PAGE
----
Such an approach has been pioneered in the Danish town of Aarhus. Faced with increased numbers of youngsters leaving Aarhus for Syria, police officers made it clear that those who had travelled to Syria were welcome to come home, where they would receive help with going back to school, finding a place to live and whatever else was necessary for them to find their way back to Danish society.  Known as the ‘Aarhus model’, this approach focuses on inclusion, mentorship and non-criminalisation. It is the opposite of Prevent, which has from its very start framed British Muslims as a particularly deviant suspect community.

We need to change the narrative of counter-terrorism in the UK, but a narrative is not changed by a new title. Just as a rose by any other name would smell as sweet, a bad policy by any other name is still a bad policy. While the Home Affairs Select Committee concern about Prevent is welcomed, real action is needed. This will involve actually engaging with the Muslim community, listening to their concerns and not dismissing them as misunderstandings. It will require serious investigation of the damages caused by new Prevent statutory duty, something which the report does acknowledge as a concern.  Finally, real action on Prevent in particular, but extremism in general, will require developing a wide-ranging counter-extremism strategy that directly engages with far-right extremism. This has been notably absent from today’s report, even though far-right extremism is on the rise. After all, far-right extremists make up half of all counter-radicalization referrals in Yorkshire, and 30 per cent of the caseload in the east Midlands.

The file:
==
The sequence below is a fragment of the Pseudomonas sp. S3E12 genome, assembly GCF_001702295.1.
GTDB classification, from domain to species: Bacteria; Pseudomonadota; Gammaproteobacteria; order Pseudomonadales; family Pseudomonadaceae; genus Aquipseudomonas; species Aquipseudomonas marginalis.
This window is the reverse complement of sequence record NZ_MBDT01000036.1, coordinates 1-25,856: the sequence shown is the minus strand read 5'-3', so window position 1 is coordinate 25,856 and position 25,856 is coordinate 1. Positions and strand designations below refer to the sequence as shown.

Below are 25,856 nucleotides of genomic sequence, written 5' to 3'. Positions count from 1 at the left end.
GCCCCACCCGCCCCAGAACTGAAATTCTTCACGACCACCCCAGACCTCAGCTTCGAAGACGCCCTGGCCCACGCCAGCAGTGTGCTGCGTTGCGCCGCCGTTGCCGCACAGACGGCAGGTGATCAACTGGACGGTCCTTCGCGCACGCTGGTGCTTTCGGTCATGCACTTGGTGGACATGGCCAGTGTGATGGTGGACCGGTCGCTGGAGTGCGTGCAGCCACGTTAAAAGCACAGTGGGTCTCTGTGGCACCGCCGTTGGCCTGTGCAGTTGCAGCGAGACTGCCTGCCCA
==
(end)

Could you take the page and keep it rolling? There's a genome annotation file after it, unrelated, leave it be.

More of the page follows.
It will also require changing the way we think about those who are radicalized. The Aarhus model proves that such a change is possible. Radicalization is indeed a real problem, one imagines it will be even more so considering the country’s flagship counter-radicalization strategy remains problematic and ineffective. In the end, Prevent may be renamed a thousand times, but unless real effort is put in actually changing the strategy, it will remain toxic. 

Dr Maria Norris works at London School of Economics and Political Science. She tweets as @MariaWNorris.